Alabama Water Watch, in partnership with the USDA Forest Service, is excited to announce the launch of a new water quality monitoring project in the National Forests in Alabama!
This project’s goal is to promote citizens to discover the national forests in Alabama…by monitoring their waters! Volunteer citizens will gather water chemistry and bacteriological monitoring data on select stream locations within the National Forest in Alabama.
Three, 2-day water quality monitoring workshops will be held in January through February 2020 for the Tuskegee, Bankhead, and Conecuh National Forests.
Each workshop will cover information related to the water environment, forests and watershed health, pollution, and water quality standards. Workshop participants will be trained and certified in AWW Water Chemistry and Bacteriological Monitoring. During Day 2 of each workshop, participants will head outdoors to conduct monitoring practices and visit pre-selected monitoring sites on the National Forests.
Workshop Dates and Locations
Bankhead National Forest – January 22 & 23 @ Double Springs Municipal Building in Double Springs, AL
Tuskegee National Forest – February 7 & 8 @ CASIC Building; Auburn University Research Park in Auburn, AL
Conecuh National Forest – February 19 & 20 @ Covington County Extension Office in Andalusia, AL
On the most perfect spring day, I had the pleasure of leaving my computer screen behind to go into the field and conduct a recertification session for one of our volunteers, Renee Frachioni. We made the short drive over to Town Creek, which is one of the four sites where she does her monthly water chemistry monitoring in the Auburn area. Renee is a very methodical and careful monitor, so my job recertifying was quite easy. It gave me the chance to soak in some of the warm sunshine, to listen to the bubbling creek, and I even spotted a tiger swallowtail butterfly flutter by.
After we finished up, we sat down on a bench near the trail to her site and I took the opportunity to ask her a few “MeOWW Worthy Questions.” We are lucky in the AWW Office to be able to see Renee (and her husband Mark who usually goes with her to test on a monthly basis) when she comes to borrow a testing kit. Take a minute and get to know her!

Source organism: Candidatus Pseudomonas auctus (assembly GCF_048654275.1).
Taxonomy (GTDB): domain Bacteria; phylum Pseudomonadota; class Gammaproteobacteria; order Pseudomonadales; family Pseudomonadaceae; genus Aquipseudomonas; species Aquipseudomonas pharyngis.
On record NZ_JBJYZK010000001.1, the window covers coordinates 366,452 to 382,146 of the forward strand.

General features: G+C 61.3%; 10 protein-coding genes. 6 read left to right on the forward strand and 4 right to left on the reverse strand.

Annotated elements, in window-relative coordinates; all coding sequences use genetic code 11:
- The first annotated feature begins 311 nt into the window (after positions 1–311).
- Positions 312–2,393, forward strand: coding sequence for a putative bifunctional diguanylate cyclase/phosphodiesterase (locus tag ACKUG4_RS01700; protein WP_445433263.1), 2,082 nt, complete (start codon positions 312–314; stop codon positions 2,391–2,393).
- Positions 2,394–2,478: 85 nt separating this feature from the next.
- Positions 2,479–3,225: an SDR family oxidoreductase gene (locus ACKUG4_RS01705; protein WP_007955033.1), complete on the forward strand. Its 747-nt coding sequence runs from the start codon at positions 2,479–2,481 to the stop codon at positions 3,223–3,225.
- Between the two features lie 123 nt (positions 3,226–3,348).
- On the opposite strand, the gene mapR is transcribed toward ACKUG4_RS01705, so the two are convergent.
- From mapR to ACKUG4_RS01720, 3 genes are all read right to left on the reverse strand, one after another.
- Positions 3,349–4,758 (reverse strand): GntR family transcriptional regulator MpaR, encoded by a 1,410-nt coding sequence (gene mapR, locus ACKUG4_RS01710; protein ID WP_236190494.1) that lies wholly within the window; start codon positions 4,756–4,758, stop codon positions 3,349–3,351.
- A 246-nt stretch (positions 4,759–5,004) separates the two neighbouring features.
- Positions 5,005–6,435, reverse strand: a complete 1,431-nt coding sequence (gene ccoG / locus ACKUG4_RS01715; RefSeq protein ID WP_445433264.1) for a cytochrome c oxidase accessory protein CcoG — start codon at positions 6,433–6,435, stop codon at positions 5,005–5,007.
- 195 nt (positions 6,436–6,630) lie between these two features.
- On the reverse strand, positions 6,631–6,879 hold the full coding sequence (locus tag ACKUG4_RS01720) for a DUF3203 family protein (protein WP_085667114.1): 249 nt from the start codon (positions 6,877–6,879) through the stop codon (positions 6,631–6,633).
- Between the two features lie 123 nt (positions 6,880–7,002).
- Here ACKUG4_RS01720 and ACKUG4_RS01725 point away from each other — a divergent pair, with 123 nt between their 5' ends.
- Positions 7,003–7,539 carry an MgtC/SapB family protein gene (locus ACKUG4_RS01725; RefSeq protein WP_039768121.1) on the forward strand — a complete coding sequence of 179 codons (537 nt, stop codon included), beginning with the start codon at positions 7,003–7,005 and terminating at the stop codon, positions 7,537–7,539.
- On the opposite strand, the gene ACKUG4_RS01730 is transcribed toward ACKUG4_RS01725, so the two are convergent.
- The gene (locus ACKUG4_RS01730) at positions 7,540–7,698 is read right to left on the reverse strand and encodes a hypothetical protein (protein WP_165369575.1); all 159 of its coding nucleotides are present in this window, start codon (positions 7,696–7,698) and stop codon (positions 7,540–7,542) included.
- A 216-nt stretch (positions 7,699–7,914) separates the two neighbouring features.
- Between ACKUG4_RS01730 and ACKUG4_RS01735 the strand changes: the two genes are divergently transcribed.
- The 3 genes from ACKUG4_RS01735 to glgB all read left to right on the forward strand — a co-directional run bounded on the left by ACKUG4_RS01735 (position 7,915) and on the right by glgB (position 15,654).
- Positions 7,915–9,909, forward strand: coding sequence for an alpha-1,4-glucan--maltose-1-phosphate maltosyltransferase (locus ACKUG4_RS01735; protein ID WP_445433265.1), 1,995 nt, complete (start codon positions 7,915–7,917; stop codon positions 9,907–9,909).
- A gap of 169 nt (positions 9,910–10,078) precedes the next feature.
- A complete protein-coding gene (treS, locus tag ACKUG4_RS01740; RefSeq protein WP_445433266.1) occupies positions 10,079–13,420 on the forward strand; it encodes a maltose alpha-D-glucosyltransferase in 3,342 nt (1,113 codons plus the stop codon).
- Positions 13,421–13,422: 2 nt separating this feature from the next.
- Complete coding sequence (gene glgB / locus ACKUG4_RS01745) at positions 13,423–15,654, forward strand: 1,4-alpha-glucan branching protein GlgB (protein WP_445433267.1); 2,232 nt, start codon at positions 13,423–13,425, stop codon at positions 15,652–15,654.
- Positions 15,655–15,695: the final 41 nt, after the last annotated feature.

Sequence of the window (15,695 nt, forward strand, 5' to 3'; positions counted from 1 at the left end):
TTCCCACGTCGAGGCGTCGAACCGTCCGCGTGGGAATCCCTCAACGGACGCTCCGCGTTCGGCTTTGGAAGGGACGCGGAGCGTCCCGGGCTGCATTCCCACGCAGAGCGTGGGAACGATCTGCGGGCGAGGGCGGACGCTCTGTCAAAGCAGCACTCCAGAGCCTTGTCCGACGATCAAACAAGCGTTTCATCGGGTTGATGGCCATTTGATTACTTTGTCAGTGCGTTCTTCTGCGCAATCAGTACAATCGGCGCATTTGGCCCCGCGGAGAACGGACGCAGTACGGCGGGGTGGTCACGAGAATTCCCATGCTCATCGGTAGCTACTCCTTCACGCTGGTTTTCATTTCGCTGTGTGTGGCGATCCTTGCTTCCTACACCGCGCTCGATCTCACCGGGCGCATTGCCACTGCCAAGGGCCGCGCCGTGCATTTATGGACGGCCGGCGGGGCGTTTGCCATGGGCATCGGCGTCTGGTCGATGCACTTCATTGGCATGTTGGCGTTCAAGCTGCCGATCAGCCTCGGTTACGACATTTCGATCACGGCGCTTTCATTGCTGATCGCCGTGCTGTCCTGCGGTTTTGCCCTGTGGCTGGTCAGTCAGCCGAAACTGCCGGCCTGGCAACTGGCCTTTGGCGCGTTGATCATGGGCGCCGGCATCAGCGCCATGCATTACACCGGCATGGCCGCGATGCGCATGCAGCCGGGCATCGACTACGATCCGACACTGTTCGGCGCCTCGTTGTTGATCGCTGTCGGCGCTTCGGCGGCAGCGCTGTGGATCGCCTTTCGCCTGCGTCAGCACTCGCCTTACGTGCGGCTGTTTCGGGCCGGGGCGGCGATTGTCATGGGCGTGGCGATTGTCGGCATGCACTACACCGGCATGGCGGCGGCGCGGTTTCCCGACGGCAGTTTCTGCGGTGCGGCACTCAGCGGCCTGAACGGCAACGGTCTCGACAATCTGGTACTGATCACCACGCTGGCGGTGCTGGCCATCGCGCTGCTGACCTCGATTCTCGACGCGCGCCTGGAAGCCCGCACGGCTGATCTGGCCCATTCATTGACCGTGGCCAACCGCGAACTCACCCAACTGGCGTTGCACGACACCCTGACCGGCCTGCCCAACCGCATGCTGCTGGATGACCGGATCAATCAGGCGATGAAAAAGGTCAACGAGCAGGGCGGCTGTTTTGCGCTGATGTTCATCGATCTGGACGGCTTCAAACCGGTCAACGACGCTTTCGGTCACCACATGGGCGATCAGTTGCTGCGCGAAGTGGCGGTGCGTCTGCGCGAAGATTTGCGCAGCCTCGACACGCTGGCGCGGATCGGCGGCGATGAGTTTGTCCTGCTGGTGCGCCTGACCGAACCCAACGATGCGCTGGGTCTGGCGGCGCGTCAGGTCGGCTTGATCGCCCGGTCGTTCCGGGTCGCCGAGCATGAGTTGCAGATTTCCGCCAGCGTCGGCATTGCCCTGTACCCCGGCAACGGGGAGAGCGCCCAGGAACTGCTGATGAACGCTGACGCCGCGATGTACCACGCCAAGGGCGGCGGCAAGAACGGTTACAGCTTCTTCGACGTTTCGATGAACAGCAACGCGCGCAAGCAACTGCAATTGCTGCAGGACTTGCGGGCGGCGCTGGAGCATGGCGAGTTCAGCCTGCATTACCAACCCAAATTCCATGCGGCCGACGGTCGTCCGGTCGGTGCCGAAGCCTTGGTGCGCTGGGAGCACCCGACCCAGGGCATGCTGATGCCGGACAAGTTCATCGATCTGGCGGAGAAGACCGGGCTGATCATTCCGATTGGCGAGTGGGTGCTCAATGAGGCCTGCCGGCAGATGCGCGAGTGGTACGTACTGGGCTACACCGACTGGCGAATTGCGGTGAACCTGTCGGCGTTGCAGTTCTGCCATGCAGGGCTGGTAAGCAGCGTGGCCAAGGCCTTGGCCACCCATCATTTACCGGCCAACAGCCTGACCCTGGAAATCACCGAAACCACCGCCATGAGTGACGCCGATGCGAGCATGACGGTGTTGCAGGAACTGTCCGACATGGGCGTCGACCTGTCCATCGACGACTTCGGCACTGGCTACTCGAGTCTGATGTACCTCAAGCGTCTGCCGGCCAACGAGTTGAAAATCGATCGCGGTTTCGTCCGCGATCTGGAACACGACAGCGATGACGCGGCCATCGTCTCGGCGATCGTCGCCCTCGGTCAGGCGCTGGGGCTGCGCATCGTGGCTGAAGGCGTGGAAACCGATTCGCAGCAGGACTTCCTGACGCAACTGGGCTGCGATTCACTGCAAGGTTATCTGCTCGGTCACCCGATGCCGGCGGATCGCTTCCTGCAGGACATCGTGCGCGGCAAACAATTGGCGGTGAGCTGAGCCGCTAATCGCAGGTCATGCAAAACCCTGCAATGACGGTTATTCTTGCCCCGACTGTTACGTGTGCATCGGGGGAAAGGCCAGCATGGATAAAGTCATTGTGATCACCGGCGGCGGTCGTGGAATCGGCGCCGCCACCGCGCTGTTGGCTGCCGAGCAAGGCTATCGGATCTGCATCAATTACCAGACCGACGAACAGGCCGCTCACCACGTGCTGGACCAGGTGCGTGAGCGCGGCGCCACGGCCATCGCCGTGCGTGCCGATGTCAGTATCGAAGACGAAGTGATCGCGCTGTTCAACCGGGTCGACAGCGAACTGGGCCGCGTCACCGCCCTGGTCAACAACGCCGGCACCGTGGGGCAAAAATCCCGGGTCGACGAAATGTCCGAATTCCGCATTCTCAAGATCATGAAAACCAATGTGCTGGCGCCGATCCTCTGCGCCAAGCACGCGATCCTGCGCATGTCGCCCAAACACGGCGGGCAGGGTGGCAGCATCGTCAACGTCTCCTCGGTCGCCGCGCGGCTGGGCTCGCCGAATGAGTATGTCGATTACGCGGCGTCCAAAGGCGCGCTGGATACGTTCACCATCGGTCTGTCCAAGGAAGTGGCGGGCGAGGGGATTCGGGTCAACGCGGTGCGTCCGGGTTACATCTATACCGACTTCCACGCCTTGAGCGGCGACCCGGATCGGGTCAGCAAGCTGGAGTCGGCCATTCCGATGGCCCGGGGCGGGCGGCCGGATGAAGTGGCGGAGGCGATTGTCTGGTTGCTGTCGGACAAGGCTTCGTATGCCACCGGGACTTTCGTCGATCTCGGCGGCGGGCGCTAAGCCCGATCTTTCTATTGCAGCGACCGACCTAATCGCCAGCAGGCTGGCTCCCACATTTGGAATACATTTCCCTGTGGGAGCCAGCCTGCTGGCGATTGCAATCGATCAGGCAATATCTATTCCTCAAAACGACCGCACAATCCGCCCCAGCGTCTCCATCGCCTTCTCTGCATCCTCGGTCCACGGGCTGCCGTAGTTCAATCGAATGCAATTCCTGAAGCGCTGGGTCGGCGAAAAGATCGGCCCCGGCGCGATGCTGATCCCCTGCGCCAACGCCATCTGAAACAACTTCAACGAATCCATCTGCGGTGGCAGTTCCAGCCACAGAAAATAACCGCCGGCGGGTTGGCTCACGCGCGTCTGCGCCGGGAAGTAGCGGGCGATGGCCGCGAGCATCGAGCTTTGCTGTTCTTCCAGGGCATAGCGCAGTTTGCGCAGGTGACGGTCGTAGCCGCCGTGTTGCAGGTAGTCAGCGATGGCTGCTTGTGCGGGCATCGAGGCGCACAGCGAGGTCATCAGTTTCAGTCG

Sergio Ruiz-Cordova is the Data Coordinator of Alabama Water Watch and a 2019 recipient of the Spirit of Sustainability Award. This award was created to honor Auburn University students, faculty, staff, and alumni who are making significant contributions toward sustainability on campus or in the community. Having dedicated his entire career to researching sustainable solutions in water quality and quantity, Sergio meets and exceeds these qualifications.
We hope that you enjoy the following article that one of our faithful AWW water monitors sent to us last week. Marty Schulman, water monitor extraordinaire, has been employing his monitoring talents in the protection of one of the most endangered fish species in Alabama, and for that matter, in the United States! Marty was the recipient of the coveted 2015 Alabama Rivers Alliance James Lowery Service Award (an expansion of the ARA Volunteer of the Year Award) for his service as an Alabama Water Watch monitor on behalf of US Fish and Wildlife Service at three of the five known habitats of the endangered watercress darter that exist worldwide.
The beloved watercress darter is indigenous to Alabama, and is now limited to a few springs and spring runs (four natural areas, and one where the darter was introduced) in the Birmingham area. Though small in size (measuring to about 2.5 inches in maximum length), this darter rivals tropical reef fish in beauty and coloration (see picture below).
After being trained and certified as an AWW monitor, Marty has been faithfully monitoring water quality at darter habitats in the Birmingham area since 2008. He and fellow members of the Watercress Darter Monitoring Program water monitoring group, have conducted 255 water sampling events and submitted their data to AWW’s online database. Some of the data records from Roebuck Springs, one of the remaining habitats of the watercress darter, are shown below.Continue reading “For the love of the darter”
I bet you’re enjoying the warmer temps and signs of spring – soft greens and colors we haven’t seen for several months.And maybe you’re like me – amazed that over 25% of 2014 is in the past.It’s been a BUSY time for AWW:
There have been over 30 workshops and recertification sessions this year–awesome!!!
There have been 75 new Water Chemistry and 76 new Bacteriological monitors trained in these workshops